British Art

John Anster Fitzgerald  

English Fairy Artist and Illustrator

(1823-1906)

Fitzgerald was a painter whose true vocation was in fairy painting, and his series of 'dream' paintings, in which sleepers are plagued by hideous creatures from fairyland, give an indication of where he found the images for his fantastic world. Of all fairy paintings, Fitzgerald's have the most overt references to drug-induced hallucinations.

John Fitzgerald - The Nightmare

A girl writhes in anguish on her bed, the wreath that she wears in the background sequence having fallen twisted on her pillow. Her ghostly figure is shown enacting three episodes of gathering menace among a band of revellers, in 17th century costume, some of whom are masked. First she is shown under a full moon, embracing a lover; the second episode shows her being waylaid by two masked figures with swords; lastly she turns away from a kneeling man, while another man with a sword and a masked woman flee away to the left. Lying on her bed, she has changed from the flimsy white costume of her ghostly apparition into a heavily embroidered Turkish jacket and voluminous striped silk sash of brilliant colours which falls on to the bed with the fringe reaching the floor, looking like a wound with a pool of blood running down. Around her bed goblins offer drinks from a steaming bowl, the drinks are red ad yellow, matching the liquid in two medicine bottles on the table by the bed. A goblin hovering over her prone figure bows obsequiously. A goblin band, barely indicated in thin paint, plays by the bed.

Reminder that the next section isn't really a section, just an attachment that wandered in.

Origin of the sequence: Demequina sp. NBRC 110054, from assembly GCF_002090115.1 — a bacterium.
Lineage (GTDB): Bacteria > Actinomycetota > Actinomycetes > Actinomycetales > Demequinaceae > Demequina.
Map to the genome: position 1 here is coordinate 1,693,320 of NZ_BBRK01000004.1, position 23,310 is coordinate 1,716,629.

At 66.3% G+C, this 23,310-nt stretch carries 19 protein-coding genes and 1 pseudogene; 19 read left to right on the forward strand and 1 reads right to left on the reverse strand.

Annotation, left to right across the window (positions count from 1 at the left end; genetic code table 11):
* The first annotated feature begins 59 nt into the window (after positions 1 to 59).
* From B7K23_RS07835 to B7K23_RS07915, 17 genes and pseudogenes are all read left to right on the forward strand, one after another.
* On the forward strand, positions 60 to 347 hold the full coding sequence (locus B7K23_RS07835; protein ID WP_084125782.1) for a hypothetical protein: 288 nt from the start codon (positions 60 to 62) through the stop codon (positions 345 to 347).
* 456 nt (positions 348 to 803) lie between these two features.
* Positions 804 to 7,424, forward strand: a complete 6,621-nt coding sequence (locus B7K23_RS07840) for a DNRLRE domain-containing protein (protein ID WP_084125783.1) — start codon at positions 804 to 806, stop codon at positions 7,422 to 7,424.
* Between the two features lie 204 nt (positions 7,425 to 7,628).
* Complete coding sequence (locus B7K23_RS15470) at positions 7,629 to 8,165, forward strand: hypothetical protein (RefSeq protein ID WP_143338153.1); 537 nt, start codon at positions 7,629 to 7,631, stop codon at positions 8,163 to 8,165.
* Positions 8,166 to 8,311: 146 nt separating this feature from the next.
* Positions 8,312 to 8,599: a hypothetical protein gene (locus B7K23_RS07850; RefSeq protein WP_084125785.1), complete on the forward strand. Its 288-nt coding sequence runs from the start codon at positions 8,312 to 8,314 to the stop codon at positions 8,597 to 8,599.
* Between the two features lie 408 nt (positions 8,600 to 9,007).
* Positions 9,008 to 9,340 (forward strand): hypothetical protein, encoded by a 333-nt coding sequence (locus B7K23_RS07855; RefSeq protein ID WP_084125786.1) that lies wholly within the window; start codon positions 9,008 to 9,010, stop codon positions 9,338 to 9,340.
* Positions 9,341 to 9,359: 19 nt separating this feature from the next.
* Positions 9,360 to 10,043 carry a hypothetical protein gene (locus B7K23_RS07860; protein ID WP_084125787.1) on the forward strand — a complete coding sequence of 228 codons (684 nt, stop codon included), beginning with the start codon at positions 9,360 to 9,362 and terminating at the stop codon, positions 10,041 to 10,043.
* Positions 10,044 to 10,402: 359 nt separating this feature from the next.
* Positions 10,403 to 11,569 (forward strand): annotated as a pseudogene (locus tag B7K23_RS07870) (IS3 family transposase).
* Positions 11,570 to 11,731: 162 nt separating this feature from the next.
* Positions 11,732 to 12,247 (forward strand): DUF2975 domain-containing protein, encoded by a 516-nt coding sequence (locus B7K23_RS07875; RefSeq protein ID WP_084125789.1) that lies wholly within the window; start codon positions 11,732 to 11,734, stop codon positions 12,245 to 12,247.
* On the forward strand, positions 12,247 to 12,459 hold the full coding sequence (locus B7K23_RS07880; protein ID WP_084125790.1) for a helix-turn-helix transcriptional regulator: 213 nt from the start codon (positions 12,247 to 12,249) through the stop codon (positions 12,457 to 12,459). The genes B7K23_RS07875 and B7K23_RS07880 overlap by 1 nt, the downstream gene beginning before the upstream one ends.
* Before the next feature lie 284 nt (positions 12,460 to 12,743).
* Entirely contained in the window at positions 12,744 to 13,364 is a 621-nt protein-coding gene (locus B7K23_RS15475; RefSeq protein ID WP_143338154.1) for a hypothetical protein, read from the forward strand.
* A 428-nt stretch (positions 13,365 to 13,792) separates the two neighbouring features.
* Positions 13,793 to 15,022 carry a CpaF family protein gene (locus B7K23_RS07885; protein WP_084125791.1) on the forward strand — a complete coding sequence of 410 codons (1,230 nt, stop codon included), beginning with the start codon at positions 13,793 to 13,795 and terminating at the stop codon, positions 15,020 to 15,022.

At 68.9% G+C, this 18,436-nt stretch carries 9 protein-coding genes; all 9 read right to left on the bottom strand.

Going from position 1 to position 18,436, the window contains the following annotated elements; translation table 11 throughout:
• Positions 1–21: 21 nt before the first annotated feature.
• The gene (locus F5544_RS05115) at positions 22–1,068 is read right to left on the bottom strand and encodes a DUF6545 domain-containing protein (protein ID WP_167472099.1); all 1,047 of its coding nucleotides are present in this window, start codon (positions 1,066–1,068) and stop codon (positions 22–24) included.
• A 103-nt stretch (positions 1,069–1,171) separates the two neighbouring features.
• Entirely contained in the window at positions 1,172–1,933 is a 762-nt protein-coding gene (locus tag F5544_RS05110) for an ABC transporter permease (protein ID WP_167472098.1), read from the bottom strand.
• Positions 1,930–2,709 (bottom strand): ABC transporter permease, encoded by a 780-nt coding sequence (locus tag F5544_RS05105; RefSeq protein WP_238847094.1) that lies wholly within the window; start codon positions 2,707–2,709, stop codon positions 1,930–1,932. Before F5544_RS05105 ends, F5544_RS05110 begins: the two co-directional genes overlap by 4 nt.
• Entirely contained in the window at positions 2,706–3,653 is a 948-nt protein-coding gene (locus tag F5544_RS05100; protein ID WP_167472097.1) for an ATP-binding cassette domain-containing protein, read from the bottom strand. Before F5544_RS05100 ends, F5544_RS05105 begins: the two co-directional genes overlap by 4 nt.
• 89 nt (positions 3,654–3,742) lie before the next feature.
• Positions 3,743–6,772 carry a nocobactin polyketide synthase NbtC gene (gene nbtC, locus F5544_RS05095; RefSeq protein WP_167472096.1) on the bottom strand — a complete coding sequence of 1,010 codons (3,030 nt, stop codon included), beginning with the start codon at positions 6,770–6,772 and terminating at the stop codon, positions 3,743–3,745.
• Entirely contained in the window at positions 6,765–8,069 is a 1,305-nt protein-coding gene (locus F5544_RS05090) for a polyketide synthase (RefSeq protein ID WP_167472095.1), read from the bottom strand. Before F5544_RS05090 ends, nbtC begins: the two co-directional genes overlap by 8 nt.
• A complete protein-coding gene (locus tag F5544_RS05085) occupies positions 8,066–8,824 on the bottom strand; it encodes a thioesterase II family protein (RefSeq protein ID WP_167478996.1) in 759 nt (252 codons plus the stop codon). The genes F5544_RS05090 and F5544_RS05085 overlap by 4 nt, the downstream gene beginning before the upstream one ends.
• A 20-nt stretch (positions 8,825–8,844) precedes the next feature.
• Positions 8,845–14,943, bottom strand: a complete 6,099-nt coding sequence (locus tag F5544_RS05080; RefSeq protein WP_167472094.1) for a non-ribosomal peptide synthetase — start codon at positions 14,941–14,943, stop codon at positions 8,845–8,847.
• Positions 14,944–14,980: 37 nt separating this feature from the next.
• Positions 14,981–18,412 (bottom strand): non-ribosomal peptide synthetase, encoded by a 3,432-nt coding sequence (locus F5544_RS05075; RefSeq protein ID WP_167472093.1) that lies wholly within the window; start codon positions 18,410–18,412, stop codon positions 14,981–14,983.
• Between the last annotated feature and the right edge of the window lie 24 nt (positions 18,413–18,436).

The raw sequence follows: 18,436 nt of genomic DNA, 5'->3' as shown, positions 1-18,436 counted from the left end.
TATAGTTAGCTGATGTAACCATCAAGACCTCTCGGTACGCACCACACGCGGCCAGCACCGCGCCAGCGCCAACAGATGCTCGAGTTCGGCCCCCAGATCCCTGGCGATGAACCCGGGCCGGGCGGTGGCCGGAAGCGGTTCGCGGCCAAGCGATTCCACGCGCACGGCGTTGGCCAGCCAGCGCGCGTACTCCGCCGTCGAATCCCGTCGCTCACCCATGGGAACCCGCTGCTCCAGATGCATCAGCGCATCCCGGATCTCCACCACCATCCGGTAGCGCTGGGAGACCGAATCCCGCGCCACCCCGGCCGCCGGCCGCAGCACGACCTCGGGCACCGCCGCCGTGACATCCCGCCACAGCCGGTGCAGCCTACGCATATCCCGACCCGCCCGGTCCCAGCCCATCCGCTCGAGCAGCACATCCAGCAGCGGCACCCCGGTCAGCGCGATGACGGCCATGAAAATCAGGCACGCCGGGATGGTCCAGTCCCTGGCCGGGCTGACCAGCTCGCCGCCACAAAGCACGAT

John Fitzgerald - Rabbit Among the Fairies